My Big Gay Wedding March
For several months, I had heard about the National Equality March on Washington DC, whose purpose was bringing attention to Gays and Lesbians right to be married, serve openly in the armed services, and end the Defense of Marriage Act. Of course I thought many reasons not to participate: large crowds, who would watch our dog, possible gig that weekend, what to wear? And the best reason of all, just not feeling it.
As the day grew closer, I found myself unsure about going, but tried to stay open to the idea.
Then I read an interview with Cleve Jones, the organizer of the march, stressing the importance of every able bodied person, especially NY'ers, to get out and march! That was all I needed to hear. Convinced, I set out to exercise my right as a citizen to march on the nations capital. It's what democracy is all about. "If you don't stand for something, you will fall for anything" Mr. and Mr. Smith go to Washington.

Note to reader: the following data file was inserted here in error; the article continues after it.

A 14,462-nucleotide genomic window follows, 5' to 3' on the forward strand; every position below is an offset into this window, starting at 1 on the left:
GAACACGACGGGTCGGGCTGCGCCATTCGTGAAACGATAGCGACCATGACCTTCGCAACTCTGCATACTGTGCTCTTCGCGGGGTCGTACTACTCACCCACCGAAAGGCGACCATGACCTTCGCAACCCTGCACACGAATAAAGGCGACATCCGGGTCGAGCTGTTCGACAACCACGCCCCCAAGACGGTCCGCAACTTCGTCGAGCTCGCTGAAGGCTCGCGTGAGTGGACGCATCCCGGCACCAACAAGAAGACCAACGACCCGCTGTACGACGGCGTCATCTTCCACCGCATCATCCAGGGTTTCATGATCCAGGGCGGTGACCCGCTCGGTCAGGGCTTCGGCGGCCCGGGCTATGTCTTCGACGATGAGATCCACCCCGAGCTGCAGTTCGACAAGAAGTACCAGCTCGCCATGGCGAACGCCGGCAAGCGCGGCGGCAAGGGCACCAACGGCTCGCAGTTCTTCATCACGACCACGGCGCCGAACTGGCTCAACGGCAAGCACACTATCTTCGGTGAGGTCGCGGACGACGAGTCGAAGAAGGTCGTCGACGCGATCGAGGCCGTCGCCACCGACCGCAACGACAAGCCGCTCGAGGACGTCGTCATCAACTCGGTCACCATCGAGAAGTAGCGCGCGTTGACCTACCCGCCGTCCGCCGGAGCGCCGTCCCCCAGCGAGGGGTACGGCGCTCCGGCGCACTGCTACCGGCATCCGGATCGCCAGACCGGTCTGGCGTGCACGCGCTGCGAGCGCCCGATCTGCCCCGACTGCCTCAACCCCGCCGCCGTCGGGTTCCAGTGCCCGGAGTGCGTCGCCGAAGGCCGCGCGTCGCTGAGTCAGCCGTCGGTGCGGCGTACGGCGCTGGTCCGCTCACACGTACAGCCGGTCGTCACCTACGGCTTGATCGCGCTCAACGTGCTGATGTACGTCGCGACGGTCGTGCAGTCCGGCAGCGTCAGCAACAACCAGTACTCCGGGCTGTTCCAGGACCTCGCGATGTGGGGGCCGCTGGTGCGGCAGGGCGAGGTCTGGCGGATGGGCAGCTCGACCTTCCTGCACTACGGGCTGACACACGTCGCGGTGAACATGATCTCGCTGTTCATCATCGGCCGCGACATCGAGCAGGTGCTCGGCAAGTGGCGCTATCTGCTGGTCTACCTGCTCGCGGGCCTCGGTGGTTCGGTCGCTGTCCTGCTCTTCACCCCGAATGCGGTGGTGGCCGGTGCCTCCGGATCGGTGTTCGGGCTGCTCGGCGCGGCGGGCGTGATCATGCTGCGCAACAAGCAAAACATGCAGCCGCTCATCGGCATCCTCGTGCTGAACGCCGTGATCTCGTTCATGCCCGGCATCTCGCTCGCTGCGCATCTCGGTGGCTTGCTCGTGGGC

I am in a happy, healthy relationship with someone I love so much. Our families know and love each other but being referred to as John's friend at family parties has gotten real old. Having the right to be married is less about the ceremony or having a wedding, but acknowledgement. And every law available to hetero couples.
It was a day to be remembered. It was breathtaking to behold the sheer number of people from all walks of life gathered. There were college kids, gay and straight alike, who were jazzed up, vocal, loud and unapologetic. It reminded of me of some of the early ACT UP demonstrations in the 80's.
Just when I thought that activism was dead.
The great lawn was where it all went down. Young activist spoke eloquently, and with passion. Seasoned performers moved the crowd.
This was not just a gay march, like the civil rights movement was not just a black thing. But we all share a connectedness. Our humanity and concern for each other is what matters most. If there is any one thing I take away from the day is Love is worthy of protection. Love is worth fighting for.
And just days later the world looked on in horror as a young racial mixed couple were denied the right to marry in Louisiana by a justice of the peace, simply because he didn’t believe in it.
Here, for all to see, love being denied, challenged, misunderstood.
I returned home energized, and full of hope. Lady Gaga, who lit up the crowd, said it best.
"Bless God and Bless the Gays"